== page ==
To get started with your socks, you’ll need two measurements: the Foot Circumference and Foot Length.
- Foot Circumference = the widest part of the foot. Little Lovely’s foot is only 6 inches around (aw!).
- Foot Length = a straight line from the tip of the longest toe to the middle of the ankle. For Little Lovely, that’s 4 inches.
Step 3: Calculations
Wait — don’t leave yet! I promise this is easy. You’ve stuck with me this far, so just hear me out!
Sock Measurements. Take both of your foot measurements and multiply them by 0.9. Why? Because socks have negative ease, meaning they are slightly smaller than the actual foot measurement, so that they can stretch nicely over the foot without being baggy. So multiply both of your foot measurements by 0.9, and feel free to round to the nearest 1/2-inch.
- Sock Circumference = Foot Circumference x 0.9 = 5.5 (rounded) for Little Lovely
- Sock Length = Foot Length x 0.9 = 3.5 (rounded) for Little Lovely
Number of Stitches Around the Foot. Multiply Sock Circumference by the number of stitches per inch in your gauge square. This is the number of stitches you will need to fit around the foot. Round to the nearest number divisible by 4.
Number of Stitches Around Foot = Sock Circumference x Stitches per Inch = 32 (rounded) for Little Lovely
Starting Chain. Divide the Number of Stitches Around Foot by 4, then add 1. This is the number of chains you need to start the sock.
Starting Chain = (Number of Stitches Around Foot / 4) + 1 = 9 for Little Lovely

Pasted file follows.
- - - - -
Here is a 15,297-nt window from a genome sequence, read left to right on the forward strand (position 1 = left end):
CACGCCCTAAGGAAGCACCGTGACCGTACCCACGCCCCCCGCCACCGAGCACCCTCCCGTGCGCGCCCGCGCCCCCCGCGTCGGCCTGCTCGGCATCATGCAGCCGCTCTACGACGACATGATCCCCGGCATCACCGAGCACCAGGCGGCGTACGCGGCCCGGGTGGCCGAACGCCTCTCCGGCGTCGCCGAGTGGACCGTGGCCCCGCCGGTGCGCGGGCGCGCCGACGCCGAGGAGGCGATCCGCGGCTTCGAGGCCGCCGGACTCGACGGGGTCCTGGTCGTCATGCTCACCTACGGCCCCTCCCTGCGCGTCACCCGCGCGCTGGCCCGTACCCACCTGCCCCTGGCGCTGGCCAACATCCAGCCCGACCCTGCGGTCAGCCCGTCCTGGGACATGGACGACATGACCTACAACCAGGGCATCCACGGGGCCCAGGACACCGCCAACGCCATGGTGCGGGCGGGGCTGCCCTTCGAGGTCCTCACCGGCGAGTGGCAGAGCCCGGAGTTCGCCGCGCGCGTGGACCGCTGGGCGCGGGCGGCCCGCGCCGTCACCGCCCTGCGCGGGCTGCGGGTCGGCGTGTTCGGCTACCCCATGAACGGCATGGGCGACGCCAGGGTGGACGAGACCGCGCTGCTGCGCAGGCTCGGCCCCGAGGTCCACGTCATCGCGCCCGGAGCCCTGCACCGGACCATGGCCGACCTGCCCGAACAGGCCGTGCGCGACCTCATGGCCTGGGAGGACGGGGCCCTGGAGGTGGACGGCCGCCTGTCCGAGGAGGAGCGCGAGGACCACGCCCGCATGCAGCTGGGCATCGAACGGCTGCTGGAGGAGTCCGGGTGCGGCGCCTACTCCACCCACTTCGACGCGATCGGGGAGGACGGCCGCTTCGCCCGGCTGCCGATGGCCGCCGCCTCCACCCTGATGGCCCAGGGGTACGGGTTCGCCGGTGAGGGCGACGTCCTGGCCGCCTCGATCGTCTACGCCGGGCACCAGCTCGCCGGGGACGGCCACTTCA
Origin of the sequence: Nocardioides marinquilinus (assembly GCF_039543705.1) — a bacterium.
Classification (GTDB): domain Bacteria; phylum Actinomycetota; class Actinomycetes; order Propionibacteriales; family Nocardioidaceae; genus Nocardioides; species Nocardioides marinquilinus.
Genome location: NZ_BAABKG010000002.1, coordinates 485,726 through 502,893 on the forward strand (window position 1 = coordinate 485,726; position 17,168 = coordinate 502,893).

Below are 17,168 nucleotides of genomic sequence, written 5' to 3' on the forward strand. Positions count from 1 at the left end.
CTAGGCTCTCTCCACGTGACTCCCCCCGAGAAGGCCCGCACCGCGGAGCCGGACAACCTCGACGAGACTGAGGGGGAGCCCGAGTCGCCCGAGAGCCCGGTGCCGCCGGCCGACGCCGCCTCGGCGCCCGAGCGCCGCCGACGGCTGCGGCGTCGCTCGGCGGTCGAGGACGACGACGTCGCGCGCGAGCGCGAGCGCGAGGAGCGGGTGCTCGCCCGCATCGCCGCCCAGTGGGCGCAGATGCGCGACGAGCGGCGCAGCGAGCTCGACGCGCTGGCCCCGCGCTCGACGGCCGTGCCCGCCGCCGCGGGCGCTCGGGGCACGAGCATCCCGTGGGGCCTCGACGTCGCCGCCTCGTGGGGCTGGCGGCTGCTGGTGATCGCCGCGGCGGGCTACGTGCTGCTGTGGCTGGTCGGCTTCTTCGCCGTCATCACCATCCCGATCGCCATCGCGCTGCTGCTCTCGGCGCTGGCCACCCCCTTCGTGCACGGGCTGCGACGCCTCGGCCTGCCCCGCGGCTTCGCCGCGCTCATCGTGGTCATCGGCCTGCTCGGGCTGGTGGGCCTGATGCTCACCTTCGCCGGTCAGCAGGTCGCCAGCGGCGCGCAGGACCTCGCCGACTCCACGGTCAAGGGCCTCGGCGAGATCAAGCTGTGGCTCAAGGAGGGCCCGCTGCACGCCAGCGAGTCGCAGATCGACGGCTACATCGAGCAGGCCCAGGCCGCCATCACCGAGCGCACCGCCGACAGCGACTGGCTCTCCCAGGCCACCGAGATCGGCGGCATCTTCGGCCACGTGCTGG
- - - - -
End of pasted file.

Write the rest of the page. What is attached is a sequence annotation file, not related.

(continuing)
That’s it! No more math needed to start your socks.
Step 4: The Toe
Okay, now that you’ve got all your numbers written down (you did write them down, didn’t you?) you’re ready to begin!
The rest of the toe is worked continuously without joining or chaining between rounds.
Round 3. This round is worked evenly, meaning you work 1 single crochet in each single crochet around. When you get to a stitch marker, remove it, single crochet in that single crochet, and replace the stitch marker. This way the stitch marker “moves up” as you go to mark the sides of the sock.
Repeat rounds 2 & 3 until you have the Number of Stitches Around the Foot that you calculated above, or until the toe fits snugly around the foot, as shown below. Be sure to end with a round 3 repeat. The toe may look a little pointy when you’re done, but that’s okay–it will stretch out and look more rounded when the sock is completed and on the foot.
Step 5: The Foot